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-   -   How long does your cO2 last? (http://www.homebrewtalk.com/f35/how-long-does-your-co2-last-7922/)

DeadSquirrel 04-04-2006 08:10 PM

How long does your cO2 last?
 
Just curious. My first tank lasted a week, so I found the silly leaks and fixed them. But I'm still wondering about how long a 5lb tank "should" last. I have a five gallon corny set up. I understand that different people carbonate to different levels, just looking for a general idea.

Boy, I'm keeping my mouth shut the next time I have beer on tap!! It lasted four days. My neighbors and friends kept 'stopping in' to 'check out' my new kegerator. Yeah right. Just... checking it out... Now I don't have anything for at least two weeks. D'oh!:mug:

Oh, and how in the hell do you remove the "In" valve? It's got some kind of double multi-sided star thingies that I've never seen anywhere. It's got about 15 teeth on each. I need to change out some gaskets, but I haven't a clue how!!

Brewsmith 04-04-2006 10:19 PM

Quote:

Originally Posted by DeadSquirrel
Oh, and how in the hell do you remove the "In" valve? It's got some kind of double multi-sided star thingies that I've never seen anywhere. It's got about 15 teeth on each. I need to change out some gaskets, but I haven't a clue how!!

If you're talking about the "In" on the keg, it's a 7/8'' wrench or deep socket. Someone correct me if I'm wrong on the size.

Igorstien 04-04-2006 10:29 PM

Not sure about the size, but it sounds like he's talking about a 16 point socket. In Canada I would just pick one up at Canadian Tire, but i'm not sure in Mass......you could probably try Home Depot or Lowes, but for a 16 point I would maybe try a automotive shop.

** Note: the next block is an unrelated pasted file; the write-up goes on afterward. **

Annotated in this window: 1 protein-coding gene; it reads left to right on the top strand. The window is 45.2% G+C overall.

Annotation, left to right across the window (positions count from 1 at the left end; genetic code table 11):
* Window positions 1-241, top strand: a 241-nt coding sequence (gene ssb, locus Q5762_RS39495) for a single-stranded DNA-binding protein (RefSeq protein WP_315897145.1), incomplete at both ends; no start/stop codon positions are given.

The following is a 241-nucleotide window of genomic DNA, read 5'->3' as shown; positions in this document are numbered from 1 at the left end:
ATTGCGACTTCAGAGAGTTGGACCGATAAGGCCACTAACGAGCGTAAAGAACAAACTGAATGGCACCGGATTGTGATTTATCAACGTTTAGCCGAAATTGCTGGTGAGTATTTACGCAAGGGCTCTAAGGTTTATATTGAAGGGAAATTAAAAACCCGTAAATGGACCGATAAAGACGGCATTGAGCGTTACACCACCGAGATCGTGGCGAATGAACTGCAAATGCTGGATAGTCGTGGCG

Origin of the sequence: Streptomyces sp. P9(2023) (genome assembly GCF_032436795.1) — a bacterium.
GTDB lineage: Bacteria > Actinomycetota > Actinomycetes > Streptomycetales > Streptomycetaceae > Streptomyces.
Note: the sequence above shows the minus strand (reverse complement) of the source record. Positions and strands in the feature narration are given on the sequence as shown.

As for the length of time per CO2 tank, the info I've read mentions a 5lbs to last 5-7 Kegs....depending on the PSI setting of course. I only have one keg on the go and it's the first one the tank has been hooked to and the tank gauge has hardly moved.

IGOR

MrSaLTy 04-04-2006 10:34 PM

Most are 7/8" but some are 11/16" I think. The 'star shape' is a double hex fitting. That means you can't use a standard hex socket you need a double hex socket (or a double hex wrench). My 'in' post on my kegs are 7/8" double hex like you describe. I use a 7/8" double hex wrench to remove it, but a double hex (deep) socket will work too.

h2dk 04-04-2006 10:38 PM

I just used a pair of groove joint pliers to remove the in post (groovelock or tongue and groove, not sure the official name)

I read somewhere 2 corny's per 1lb of CO2, I have yet to test that theory as I lost my first two tanks to leaks...this one seems to be going steady, going on 3 weeks with no pressure lost (weighed in at 12lbs a couple days ago...figure 7.5lbs for the tank and the rest is CO2)

Brewsmith 04-04-2006 10:48 PM

Sorry about clarifying. I guess not everyone has a 7/8'' double-hex deep socket laying around. ;) A combination wrench works too. The closed end has the double hex on it, I believe. When I tore mine apart, the "Out" was the hardest to remove due to the years of syrup buildup. The gas in was relatively easy.

david_42 04-04-2006 11:02 PM

I have a keg of carbonated water in my fridge and three kegs of ale. The water (25 psi) gets refilled about every ten days. My CO2 bottle lasts about four months. I suspect it would be more like a year, if I just had ale on tap.

ajf 04-05-2006 01:09 AM

Between 8 and 12 months I think. (I don't actually mark this on my calender.)
But I condition naturally, and use just enough pressure to deliver the beer.

-a.

AleJoe 04-05-2006 03:47 AM

Quote:

Originally Posted by Igorstien
I only have one keg on the go and it's the first one the tank has been hooked to and the tank gauge has hardly moved.

IGOR

Because of the properties of CO2 (stored as liquid) the gauge really won't move till it is almost empty. The high pressure side gauge is about as useful as the oil light in a car :)

Igorstien 04-05-2006 01:22 PM

Quote:

Originally Posted by AleJoe
Because of the properties of CO2 (stored as liquid) the gauge really won't move till it is almost empty. The high pressure side gauge is about as useful as the oil light in a car :)

Yes you are correct about that!! I should have mentioned that in my post!
And I good comparison to the oil light.....When that comes on, it's already to late.

IGOR


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